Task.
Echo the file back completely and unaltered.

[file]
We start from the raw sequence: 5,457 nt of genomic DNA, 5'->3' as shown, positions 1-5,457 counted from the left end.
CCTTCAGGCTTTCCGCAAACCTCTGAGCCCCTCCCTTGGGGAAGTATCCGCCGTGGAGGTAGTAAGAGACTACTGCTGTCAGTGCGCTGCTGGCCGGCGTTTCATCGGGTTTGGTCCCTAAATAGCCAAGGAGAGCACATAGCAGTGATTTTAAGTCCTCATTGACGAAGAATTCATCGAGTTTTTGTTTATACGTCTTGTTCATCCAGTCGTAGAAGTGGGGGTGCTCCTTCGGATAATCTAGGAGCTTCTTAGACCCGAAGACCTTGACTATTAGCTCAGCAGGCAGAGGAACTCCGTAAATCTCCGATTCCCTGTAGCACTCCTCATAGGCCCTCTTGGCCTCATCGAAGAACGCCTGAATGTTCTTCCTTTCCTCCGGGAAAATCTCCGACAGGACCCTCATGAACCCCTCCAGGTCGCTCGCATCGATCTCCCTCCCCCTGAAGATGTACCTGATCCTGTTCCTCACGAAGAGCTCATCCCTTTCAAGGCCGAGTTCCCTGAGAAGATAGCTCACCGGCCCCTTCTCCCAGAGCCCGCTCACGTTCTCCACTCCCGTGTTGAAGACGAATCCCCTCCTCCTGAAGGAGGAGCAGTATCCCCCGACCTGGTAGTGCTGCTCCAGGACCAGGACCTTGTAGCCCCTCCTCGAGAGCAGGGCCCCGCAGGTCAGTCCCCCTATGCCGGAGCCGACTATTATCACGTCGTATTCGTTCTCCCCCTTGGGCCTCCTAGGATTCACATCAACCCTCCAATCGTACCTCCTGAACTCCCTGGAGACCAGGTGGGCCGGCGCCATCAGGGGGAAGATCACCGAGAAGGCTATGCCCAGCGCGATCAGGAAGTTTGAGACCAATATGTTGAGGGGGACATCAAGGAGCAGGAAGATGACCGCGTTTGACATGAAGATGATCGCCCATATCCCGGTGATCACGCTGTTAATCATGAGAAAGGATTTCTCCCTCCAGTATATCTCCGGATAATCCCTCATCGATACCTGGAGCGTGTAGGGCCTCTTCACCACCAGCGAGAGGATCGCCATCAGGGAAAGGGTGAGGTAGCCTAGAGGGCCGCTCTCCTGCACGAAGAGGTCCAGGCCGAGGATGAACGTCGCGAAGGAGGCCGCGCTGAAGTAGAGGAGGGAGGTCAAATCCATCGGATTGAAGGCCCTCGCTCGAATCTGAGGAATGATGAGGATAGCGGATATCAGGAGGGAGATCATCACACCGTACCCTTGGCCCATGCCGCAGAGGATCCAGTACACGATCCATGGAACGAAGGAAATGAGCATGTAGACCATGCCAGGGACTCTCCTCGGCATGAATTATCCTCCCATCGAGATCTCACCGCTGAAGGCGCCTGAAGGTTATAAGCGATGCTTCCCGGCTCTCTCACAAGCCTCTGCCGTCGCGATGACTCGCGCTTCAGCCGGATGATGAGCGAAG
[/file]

We start from the raw sequence: 5,457 nt of genomic DNA, 5'->3' as shown, positions 1-5,457 counted from the left end.
CCTTCAGGCTTTCCGCAAACCTCTGAGCCCCTCCCTTGGGGAAGTATCCGCCGTGGAGGTAGTAAGAGACTACTGCTGTCAGTGCGCTGCTGGCCGGCGTTTCATCGGGTTTGGTCCCTAAATAGCCAAGGAGAGCACATAGCAGTGATTTTAAGTCCTCATTGACGAAGAATTCATCGAGTTTTTGTTTATACGTCTTGTTCATCCAGTCGTAGAAGTGGGGGTGCTCCTTCGGATAATCTAGGAGCTTCTTAGACCCGAAGACCTTGACTATTAGCTCAGCAGGCAGAGGAACTCCGTAAATCTCCGATTCCCTGTAGCACTCCTCATAGGCCCTCTTGGCCTCATCGAAGAACGCCTGAATGTTCTTCCTTTCCTCCGGGAAAATCTCCGACAGGACCCTCATGAACCCCTCCAGGTCGCTCGCATCGATCTCCCTCCCCCTGAAGATGTACCTGATCCTGTTCCTCACGAAGAGCTCATCCCTTTCAAGGCCGAGTTCCCTGAGAAGATAGCTCACCGGCCCCTTCTCCCAGAGCCCGCTCACGTTCTCCACTCCCGTGTTGAAGACGAATCCCCTCCTCCTGAAGGAGGAGCAGTATCCCCCGACCTGGTAGTGCTGCTCCAGGACCAGGACCTTGTAGCCCCTCCTCGAGAGCAGGGCCCCGCAGGTCAGTCCCCCTATGCCGGAGCCGACTATTATCACGTCGTATTCGTTCTCCCCCTTGGGCCTCCTAGGATTCACATCAACCCTCCAATCGTACCTCCTGAACTCCCTGGAGACCAGGTGGGCCGGCGCCATCAGGGGGAAGATCACCGAGAAGGCTATGCCCAGCGCGATCAGGAAGTTTGAGACCAATATGTTGAGGGGGACATCAAGGAGCAGGAAGATGACCGCGTTTGACATGAAGATGATCGCCCATATCCCGGTGATCACGCTGTTAATCATGAGAAAGGATTTCTCCCTCCAGTATATCTCCGGATAATCCCTCATCGATACCTGGAGCGTGTAGGGCCTCTTCACCACCAGCGAGAGGATCGCCATCAGGGAAAGGGTGAGGTAGCCTAGAGGGCCGCTCTCCTGCACGAAGAGGTCCAGGCCGAGGATGAACGTCGCGAAGGAGGCCGCGCTGAAGTAGAGGAGGGAGGTCAAATCCATCGGATTGAAGGCCCTCGCTCGAATCTGAGGAATGATGAGGATAGCGGATATCAGGAGGGAGATCATCACACCGTACCCTTGGCCCATGCCGCAGAGGATCCAGTACACGATCCATGGAACGAAGGAAATGAGCATGTAGACCATGCCAGGGACTCTCCTCGGCATGAATTATCCTCCCATCGAGATCTCACCGCTGAAGGCGCCTGAAGGTTATAAGCGATGCTTCCCGGCTCTCTCACAAGCCTCTGCCGTCGCGATGACTCGCGCTTCAGCCGGATGATGAGCGAAG